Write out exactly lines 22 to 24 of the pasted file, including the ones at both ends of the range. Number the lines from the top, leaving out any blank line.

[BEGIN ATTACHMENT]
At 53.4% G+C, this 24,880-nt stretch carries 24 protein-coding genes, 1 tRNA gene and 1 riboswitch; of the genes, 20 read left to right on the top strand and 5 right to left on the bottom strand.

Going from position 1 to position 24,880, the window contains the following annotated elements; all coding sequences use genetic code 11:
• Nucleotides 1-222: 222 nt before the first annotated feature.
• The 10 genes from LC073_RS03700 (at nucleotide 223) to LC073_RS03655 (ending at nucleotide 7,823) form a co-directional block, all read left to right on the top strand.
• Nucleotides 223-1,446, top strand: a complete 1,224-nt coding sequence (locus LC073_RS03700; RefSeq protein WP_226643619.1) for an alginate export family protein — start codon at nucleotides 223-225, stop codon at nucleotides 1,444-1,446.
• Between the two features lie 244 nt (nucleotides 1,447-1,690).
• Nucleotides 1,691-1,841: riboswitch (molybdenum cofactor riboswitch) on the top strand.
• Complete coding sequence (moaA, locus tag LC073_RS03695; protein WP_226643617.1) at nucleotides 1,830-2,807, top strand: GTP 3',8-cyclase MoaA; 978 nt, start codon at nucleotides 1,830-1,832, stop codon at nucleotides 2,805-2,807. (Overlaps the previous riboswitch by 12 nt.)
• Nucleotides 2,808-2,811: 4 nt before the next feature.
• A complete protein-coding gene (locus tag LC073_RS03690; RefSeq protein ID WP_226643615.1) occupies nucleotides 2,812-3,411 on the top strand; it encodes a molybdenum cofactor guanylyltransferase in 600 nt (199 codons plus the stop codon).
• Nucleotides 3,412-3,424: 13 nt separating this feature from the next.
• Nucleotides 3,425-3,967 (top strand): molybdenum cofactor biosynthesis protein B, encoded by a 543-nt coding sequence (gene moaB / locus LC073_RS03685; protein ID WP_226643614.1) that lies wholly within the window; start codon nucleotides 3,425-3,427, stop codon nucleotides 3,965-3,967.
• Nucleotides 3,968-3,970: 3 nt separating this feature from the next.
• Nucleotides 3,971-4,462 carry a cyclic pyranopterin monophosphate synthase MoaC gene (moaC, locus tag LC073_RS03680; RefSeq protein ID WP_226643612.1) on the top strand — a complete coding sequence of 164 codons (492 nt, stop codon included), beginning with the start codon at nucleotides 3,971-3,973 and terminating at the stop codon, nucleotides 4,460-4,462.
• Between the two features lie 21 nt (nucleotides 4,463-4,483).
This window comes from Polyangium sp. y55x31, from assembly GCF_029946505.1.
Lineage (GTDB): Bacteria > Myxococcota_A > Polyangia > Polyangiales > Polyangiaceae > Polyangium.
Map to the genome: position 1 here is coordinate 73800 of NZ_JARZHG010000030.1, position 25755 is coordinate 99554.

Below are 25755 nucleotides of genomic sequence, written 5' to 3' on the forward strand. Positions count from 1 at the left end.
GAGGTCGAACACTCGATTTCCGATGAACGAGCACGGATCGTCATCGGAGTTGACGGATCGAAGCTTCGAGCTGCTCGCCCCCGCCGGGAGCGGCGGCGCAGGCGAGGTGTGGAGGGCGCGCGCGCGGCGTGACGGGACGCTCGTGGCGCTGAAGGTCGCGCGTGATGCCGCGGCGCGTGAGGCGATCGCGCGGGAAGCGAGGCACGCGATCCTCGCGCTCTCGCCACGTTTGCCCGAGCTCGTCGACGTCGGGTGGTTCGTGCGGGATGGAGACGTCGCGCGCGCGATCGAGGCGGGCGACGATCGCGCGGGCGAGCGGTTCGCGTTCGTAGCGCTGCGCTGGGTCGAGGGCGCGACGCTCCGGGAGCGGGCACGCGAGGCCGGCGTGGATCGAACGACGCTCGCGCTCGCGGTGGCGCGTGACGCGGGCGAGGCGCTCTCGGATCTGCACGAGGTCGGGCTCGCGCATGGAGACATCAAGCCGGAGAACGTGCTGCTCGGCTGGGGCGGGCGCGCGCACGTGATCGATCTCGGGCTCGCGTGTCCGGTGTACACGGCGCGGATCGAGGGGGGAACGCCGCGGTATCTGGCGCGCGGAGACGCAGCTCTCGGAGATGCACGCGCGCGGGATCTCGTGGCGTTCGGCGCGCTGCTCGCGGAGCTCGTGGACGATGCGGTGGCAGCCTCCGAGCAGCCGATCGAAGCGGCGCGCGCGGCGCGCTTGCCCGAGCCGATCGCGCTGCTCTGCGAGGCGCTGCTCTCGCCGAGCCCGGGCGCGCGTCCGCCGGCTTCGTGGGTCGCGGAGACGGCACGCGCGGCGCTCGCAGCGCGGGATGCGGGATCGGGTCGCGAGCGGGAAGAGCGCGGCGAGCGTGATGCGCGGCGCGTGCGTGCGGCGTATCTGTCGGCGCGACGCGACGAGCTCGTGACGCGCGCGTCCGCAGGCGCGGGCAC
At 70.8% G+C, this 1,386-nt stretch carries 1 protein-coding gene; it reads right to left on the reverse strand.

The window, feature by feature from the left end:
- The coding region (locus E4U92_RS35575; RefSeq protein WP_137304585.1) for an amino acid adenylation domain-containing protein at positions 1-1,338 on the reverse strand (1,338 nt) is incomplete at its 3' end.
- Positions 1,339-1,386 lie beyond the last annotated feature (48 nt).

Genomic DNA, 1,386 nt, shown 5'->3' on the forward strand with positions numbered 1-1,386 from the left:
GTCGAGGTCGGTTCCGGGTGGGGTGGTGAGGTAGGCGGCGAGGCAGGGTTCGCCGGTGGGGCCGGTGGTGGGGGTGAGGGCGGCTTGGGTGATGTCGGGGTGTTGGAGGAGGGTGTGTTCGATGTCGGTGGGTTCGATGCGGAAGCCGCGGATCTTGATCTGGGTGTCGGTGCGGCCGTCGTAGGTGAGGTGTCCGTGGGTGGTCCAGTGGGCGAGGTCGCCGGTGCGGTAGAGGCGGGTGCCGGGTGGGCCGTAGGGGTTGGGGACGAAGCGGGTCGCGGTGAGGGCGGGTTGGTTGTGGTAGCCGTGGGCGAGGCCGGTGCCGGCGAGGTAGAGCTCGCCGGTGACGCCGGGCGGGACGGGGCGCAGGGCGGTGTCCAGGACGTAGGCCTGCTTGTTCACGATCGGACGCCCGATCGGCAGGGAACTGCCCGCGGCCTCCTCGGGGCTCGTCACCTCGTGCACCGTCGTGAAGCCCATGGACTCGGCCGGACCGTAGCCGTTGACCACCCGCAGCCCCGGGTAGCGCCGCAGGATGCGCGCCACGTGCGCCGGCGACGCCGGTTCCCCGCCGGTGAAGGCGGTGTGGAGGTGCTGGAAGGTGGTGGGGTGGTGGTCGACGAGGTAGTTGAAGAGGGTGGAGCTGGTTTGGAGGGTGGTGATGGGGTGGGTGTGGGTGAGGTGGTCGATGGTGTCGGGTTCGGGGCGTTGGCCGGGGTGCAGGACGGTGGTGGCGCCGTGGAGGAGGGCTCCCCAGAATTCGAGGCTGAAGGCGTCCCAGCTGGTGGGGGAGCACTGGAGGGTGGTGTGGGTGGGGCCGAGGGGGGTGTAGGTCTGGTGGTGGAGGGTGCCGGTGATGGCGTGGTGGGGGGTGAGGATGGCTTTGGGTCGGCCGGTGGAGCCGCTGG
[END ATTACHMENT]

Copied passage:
The window, feature by feature from the left end:
- The coding region (locus E4U92_RS35575; RefSeq protein WP_137304585.1) for an amino acid adenylation domain-containing protein at positions 1-1,338 on the reverse strand (1,338 nt) is incomplete at its 3' end.
- Positions 1,339-1,386 lie beyond the last annotated feature (48 nt).